My friends have called me “Moonlight J” since my days in college because I always had a night job. I was not exactly a model student in my prep days, so I had to pay my way through school because I resisted taking out loans as long as possible. Even after I began my teaching career, I would hold night jobs to help make ends meet, and one of those jobs was DJ’ing weddings. That made it only natural that I would take requests from my friends for my debut article for this site.

My long-time friend @jfranco77 initially wanted to rub salt in my wounds by having me analyze how moving to Boston will affect Carl Crawford’s fantasy value, but instead made what I believe was a unique request: why have Scott Baker, Ricky Nolasco, and James Shields consistently under-performed their FIP

Pitcher 08 ERA 08 FIP 09 ERA 09 FIP 10 ERA 10 FIP Car. ERA Car. FIP
Scott Baker    3.45    3.79    4.37   4.08     4.49   3.96     4.11    3.87
Ricky Nolasco    3.52    3.77    5.06   3.35    4.51   3.86     4.45    3.91
James Shields    3.56    3.82    4.14   4.02    5.18   4.24     4.25     4.03

Those three pitchers all share a common trait, which is an ability to pound the strike zone. Shields has thrown 65 percent of his career pitches for strikes, Nolasco 66 percent, and Baker 68 percent. Since 2006, the major league average for STR% (strike percentage) has been 63 percent. Is there such a thing as throwing too many strikes?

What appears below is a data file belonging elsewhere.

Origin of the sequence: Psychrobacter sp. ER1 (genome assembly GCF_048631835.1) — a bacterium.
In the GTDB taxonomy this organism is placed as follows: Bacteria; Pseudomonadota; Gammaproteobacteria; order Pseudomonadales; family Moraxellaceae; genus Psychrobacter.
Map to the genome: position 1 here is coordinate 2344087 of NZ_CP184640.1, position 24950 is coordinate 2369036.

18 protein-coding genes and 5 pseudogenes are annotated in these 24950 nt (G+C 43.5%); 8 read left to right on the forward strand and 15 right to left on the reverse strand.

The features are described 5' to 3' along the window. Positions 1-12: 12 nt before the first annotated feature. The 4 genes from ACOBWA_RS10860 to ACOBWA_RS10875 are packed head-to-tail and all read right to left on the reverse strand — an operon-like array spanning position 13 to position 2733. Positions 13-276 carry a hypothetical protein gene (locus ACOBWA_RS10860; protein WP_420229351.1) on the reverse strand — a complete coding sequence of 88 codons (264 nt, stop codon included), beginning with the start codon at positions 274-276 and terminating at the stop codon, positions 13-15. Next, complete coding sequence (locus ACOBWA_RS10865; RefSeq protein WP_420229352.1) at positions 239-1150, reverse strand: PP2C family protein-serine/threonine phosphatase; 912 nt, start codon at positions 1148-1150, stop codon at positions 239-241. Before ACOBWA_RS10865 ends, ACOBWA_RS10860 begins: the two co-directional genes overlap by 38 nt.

From 2000 to 2010, there were 953 instances of a starting pitcher qualifying for the ERA title (minimum 162 innings pitched.)  In comparing those pitchers’ STR% to their ERA+ ratings, I found a correlation coefficient of just 0.32, which shows a very weak correlation. Ironically, the correlation between strike percentage and strikeouts is even weaker at 0.27. However, if you look at the numbers in tiers, there is a positive trend to pay attention to you as you set up your 2011 draft prep.

The table below shows how the 953 instances broke down by STR%:

STR% ERA+ OPS+ Pitchers
56 133 83 1
57 93 112 5
58 92 105 9
59 105 99 31
60 104 100 57
61 105 97 106
62 106 98 142
63 108 97 157
64 114 91 156
65 118 90 109
66 121 87 79
67 117 88 37
68 136 78 32
69 130 82 19
70 125 83 7
71 129 80 6

There certainly is a nice trend within that table that shows strong success at the higher STR%, but within each tier, there are some wild variations. Both Nolasco and Baker threw 68 percent of their pitches for strikes in 2010, which puts them in the strongest performing tier on the table above. Yet, the difference between the lowest and highest ERA of the pitchers in that group is 2.86 runs , with Pedro Martinez killing the bell curve at 1.74 and Paul Byrd bringing up the rear at 4.60. Just seven of the 32 pitchers in the group had ERA higher than 4.0 in the season they threw 68 percent of their pitches for strikes and both Baker (4.49) and Nolasco (4.51) were in that group.